Awabdy is to be applauded for producing the first book-length study of the gēr in Deuteronomy. Commendable is the comprehension of the secondary literature in a range of languages, the text-critical work, the analysis of the differences between the DC and the P-E, and a thematic discussion in the final chapter. Structurally, the author would have done well to integrate chapter 3, an exegesis of texts concerning the gēr, with chapter 5, on inner-biblical interpretation. Having granted that the DC is a revision of the CC, it is surprising that this is not an element of the exegesis of all of the relevant texts, rather than just a select few. In various regards, the way in which the DC has developed upon the ethic and kerygma of the CC is key to its interpretation.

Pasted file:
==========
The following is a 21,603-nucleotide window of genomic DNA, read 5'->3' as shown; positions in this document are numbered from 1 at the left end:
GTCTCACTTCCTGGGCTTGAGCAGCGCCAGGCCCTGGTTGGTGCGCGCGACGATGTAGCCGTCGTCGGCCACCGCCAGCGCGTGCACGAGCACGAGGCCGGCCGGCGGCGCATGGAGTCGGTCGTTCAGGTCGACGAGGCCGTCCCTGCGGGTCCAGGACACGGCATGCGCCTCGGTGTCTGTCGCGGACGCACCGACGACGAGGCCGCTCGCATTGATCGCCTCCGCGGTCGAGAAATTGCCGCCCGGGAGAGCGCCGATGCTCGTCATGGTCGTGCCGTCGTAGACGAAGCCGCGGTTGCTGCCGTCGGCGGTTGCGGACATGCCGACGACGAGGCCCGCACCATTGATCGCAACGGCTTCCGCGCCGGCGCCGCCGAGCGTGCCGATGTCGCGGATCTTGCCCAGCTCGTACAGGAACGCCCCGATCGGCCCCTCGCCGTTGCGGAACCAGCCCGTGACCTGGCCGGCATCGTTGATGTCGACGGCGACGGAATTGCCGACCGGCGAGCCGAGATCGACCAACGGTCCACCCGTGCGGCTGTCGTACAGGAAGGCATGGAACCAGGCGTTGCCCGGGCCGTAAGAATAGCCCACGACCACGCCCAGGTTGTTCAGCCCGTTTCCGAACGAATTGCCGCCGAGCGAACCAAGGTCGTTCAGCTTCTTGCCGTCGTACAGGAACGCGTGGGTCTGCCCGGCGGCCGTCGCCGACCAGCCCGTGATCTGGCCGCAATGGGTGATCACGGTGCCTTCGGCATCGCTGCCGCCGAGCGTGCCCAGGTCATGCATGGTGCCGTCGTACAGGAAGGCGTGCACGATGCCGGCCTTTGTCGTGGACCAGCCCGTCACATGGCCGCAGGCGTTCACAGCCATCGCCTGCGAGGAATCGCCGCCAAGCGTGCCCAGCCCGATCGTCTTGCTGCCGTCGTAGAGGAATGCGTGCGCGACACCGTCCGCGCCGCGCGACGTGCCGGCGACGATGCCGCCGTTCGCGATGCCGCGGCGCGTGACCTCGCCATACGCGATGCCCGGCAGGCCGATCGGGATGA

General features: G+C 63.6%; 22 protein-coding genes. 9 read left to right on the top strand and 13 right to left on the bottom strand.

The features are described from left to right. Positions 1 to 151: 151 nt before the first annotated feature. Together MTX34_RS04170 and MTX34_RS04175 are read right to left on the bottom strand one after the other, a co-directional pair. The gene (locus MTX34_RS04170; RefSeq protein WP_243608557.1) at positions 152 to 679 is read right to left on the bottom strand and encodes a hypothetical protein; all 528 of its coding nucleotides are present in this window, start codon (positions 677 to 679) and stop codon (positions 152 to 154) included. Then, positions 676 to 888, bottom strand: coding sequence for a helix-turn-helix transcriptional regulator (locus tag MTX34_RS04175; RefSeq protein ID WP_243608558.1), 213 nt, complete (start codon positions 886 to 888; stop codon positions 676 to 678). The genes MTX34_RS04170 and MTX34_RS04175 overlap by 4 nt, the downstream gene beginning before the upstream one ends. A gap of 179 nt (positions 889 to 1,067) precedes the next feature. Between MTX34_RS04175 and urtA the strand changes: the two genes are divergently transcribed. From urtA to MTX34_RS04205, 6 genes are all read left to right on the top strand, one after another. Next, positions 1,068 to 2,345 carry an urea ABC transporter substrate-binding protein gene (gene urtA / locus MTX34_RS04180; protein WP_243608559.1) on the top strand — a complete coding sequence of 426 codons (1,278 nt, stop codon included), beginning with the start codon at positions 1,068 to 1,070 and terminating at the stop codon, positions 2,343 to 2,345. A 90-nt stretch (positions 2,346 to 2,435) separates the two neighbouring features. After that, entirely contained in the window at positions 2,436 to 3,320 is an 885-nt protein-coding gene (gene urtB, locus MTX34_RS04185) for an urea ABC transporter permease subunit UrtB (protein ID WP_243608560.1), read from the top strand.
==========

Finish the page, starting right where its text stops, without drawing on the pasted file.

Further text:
The author's thesis that the gēr is a non-Judahite/non-Israelite resident will continue to be debated, and indeed this reviewer concludes differently. Readers would do well to reflect upon the assertion of Walter Houston, among others, that “[i]n a lineage-based agrarian society the immigrant from another tribe or even the next village is just as much of an outsider.”[8] In many ways, the author's conception of identity, kinship, and ethnicity in Deuteronomy seems overly simplistic. There is little analysis of these concepts at a theoretical or even at an exegetical level. For example, the author consistently translates the term אָח, “brother-sister,” as “countryman,” projecting a simple binary opposition between an Israelite and a non-Israelite gēr. However, Perlitt has demonstrated that אָח in Deuteronomy varies in its reference, signifying kinship connection at a variety of social levels, including at the clan level.[9] This observation opens up the possibility not only that kinship may at times be defined at a local level as well as a “national” level, but that displacement also may be defined at a more local level. To state it simply: if my sister-brother is my clansperson, then the gēr may simply be someone who is not my clansperson.